Skip to content

Fallout Shelter: Part II

The word “tactical" obscures the conversation and misses the fundamental strategic choice inherent in any use of any nuclear weapon.


This analysis was featured in Critical State, a weekly newsletter from Inkstick Media and The World. Subscribe here.

When a thermonuclear bomb detonates, it creates a fission and then a fusion reaction, shearing energy from atoms at such intensity that it burns hotter than the surface of the sun. The effects are known, tested, simulated, and studied, with a ring pattern around every blast that shows the intensity of radiation. The simulation shows the fireball, blast, and thermal radiation from the lowest yield warhead to the most powerful, with the difference being not the kind of harm done but the scale of who gets caught in that harm. Yet, this blunt truth — that any nuclear weapon is still a nuclear weapon — can get lost in the war planning and theorizing by militaries and political leaders.

The word “tactical,” sometimes thrown around to encompass weapons with a yield multiple times that of the bombs dropped on Hiroshima and Nagasaki, obscures the conversation, and misses the fundamental strategic choice inherent in any use of any nuclear weapon.

While the United States may perceive its introduction of a lower-yield submarine warhead as a way to manage risk, it has likely not been received as such.

In “Deterring Russian Nuclear Threats with Low-Yield Nukes May Encourage Limited Nuclear War,” Jeffrey Taylor looks at moves by the United States to develop a low-yield warhead for use by submarine-launched missiles. Taylor’s piece, published shortly after Russia’s February 2022 invasion of Ukraine, doesn’t address that specific conflict. Instead, it offers a window into what was knowable about Russian policy on low-yield nukes, captured in the moments leading up to Moscow’s disastrous war of choice.

“Russia is estimated to have more than 2,000 nonstrategic nuclear warheads, many of which are thought to be stationed in western Russia within range of critical NATO targets,” writes Taylor. “The United States has only around 200 low-yield nuclear weapons in Europe. The majority of these are gravity bombs that must be carried to their targets by air platforms that are susceptible to Russia’s sophisticated air defense systems. From a purely capability-based standpoint, this appears to leave the United States without a credible proportionate response option to a Russian low-yield nuclear threat.” Taylor also explains that US officials worry that Russia may seek to leverage this asymmetry in capability to gain a nuclear advantage — a worry that continues to exist as Russia’s war on Ukraine continues.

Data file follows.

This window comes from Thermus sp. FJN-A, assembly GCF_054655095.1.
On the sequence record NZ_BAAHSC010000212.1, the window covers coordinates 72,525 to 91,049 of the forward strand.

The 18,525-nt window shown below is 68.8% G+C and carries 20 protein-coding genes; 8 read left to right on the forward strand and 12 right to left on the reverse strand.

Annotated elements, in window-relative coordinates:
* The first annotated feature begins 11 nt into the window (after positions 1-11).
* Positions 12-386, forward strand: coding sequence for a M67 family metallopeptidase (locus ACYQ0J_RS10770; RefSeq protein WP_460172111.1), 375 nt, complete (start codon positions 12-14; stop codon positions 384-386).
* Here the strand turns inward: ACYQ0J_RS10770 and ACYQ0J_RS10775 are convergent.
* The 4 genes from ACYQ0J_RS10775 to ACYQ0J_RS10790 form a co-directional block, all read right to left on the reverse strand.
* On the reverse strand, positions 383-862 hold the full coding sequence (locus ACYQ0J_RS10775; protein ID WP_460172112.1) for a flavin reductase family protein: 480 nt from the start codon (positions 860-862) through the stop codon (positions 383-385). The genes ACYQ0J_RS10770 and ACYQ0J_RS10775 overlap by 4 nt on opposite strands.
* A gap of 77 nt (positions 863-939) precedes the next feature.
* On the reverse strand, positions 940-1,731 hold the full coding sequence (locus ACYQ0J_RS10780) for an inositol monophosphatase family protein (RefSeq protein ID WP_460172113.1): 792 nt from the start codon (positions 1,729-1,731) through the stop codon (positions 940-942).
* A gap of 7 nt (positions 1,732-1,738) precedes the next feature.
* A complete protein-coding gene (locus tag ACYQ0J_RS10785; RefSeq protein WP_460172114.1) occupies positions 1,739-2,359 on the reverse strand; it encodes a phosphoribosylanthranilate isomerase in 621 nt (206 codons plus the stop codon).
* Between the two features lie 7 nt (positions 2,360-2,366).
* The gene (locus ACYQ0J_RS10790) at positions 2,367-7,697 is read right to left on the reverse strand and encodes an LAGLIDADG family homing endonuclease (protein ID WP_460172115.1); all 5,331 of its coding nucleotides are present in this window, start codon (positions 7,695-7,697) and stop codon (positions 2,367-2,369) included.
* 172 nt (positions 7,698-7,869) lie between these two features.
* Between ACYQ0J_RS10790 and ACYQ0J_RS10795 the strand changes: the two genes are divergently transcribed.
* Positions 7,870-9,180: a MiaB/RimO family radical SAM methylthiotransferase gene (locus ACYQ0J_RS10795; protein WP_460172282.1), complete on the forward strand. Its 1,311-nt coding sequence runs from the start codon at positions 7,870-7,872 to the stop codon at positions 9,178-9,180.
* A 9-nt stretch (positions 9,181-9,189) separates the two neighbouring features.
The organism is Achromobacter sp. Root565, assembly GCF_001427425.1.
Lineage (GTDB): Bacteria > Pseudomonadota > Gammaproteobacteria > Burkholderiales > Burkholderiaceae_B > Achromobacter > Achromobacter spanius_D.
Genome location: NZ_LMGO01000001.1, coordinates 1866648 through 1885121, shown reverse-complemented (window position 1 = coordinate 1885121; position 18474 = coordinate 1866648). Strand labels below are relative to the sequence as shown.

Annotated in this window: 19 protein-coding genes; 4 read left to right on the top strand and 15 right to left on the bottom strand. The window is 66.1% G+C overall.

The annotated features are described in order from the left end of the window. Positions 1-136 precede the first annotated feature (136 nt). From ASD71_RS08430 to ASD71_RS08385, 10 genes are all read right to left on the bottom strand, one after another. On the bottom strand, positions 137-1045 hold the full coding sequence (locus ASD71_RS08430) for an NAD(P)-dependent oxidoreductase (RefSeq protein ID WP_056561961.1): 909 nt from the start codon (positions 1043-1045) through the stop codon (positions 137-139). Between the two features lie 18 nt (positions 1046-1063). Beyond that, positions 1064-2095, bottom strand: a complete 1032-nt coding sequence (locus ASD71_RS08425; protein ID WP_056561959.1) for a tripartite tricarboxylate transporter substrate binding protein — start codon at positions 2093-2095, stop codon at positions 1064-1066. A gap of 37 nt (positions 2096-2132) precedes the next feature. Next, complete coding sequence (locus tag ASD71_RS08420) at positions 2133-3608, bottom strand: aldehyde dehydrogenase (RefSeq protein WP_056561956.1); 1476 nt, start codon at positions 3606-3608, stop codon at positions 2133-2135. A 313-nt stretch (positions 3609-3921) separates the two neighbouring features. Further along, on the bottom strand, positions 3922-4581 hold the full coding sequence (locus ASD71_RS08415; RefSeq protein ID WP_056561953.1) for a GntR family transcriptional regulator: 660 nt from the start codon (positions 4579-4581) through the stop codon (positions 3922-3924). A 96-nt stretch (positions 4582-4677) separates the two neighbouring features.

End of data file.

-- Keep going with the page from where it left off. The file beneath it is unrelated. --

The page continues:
The submarine-launched low-yield warhead isn’t subject to the same rules around use and basing as gravity bombs stored on bases in NATO countries, thus freeing it to some degree from NATO’s consensus-based warmaking powers. This weapon already exists; it marked its first deployment in late 2019, at most a few 5-kiloton warheads amidst the submarine’s normal complement of 90-kiloton and 455-kiloton warheads.

While the United States may perceive its introduction of a lower-yield submarine warhead as a way to manage risk, it has likely not been received as such.

Ultimately, notes Taylor, “some analysts argue that new US nuclear policies involving low-yield nuclear weapons may actually stabilize Russian strategies for limited nuclear use by presenting a credible response option to a Russian limited strike short of high-yield nuclear weapons, thereby reducing the risk of high-level nuclear escalation. Therefore, in scenarios most likely to elicit Russian nuclear use, deterrence using low-yield nuclear weapons is unlikely to prevent, and may encourage, limited nuclear conflict.”

Kelsey D. Atherton


Kelsey D. Atherton is a defense technology journalist based in Albuquerque, New Mexico, and the author of Inkstick's weekly newsletter, Critical State. His reporting has appeared in Popular Science, C4ISRNET, and The New York Times.


Hey there!

You made it to the bottom off the page! That means you must like what we do. In that case, can we ask for your help? Inkstick is changing the face of foreign policy, but we can’t do it without you. If our content is something that you’ve come to rely on, please make a tax-deductible donation today. Even $5 or $10 a month makes a huge difference. Together, we can tell the stories that need to be told.


Sorry, no results.
Please try another keyword
  • When we say that we’re going to store something “in the cloud” it sounds like an ethereal place somewhere in the atmosphere. But the online cloud is generated by computer servers in data centers all over the world. Thousands of them. And AI is likely to ramp up demand. But data centers don’t employ a[...]